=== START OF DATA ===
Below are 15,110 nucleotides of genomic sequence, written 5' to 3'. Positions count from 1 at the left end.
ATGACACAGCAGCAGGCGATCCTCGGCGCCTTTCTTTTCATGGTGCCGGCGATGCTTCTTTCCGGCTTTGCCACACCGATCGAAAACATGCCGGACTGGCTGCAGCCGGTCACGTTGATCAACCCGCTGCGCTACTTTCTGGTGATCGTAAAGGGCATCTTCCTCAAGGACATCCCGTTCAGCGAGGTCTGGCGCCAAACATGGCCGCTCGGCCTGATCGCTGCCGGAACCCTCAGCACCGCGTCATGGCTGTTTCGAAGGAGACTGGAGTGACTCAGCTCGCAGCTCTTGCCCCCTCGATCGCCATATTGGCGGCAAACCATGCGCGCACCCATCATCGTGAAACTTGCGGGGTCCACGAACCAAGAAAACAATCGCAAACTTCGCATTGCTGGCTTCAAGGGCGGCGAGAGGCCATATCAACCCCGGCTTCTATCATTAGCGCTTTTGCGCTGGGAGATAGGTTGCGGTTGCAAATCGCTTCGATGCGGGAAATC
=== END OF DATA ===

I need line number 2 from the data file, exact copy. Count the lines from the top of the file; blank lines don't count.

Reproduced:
ATGACACAGCAGCAGGCGATCCTCGGCGCCTTTCTTTTCATGGTGCCGGCGATGCTTCTTTCCGGCTTTGCCACACCGATCGAAAACATGCCGGACTGGCTGCAGCCGGTCACGTTGATCAACCCGCTGCGCTACTTTCTGGTGATCGTAAAGGGCATCTTCCTCAAGGACATCCCGTTCAGCGAGGTCTGGCGCCAAACATGGCCGCTCGGCCTGATCGCTGCCGGAACCCTCAGCACCGCGTCATGGCTGTTTCGAAGGAGACTGGAGTGACTCAGCTCGCAGCTCTTGCCCCCTCGATCGCCATATTGGCGGCAAACCATGCGCGCACCCATCATCGTGAAACTTGCGGGGTCCACGAACCAAGAAAACAATCGCAAACTTCGCATTGCTGGCTTCAAGGGCGGCGAGAGGCCATATCAACCCCGGCTTCTATCATTAGCGCTTTTGCGCTGGGAGATAGGTTGCGGTTGCAAATCGCTTCGATGCGGGAAATC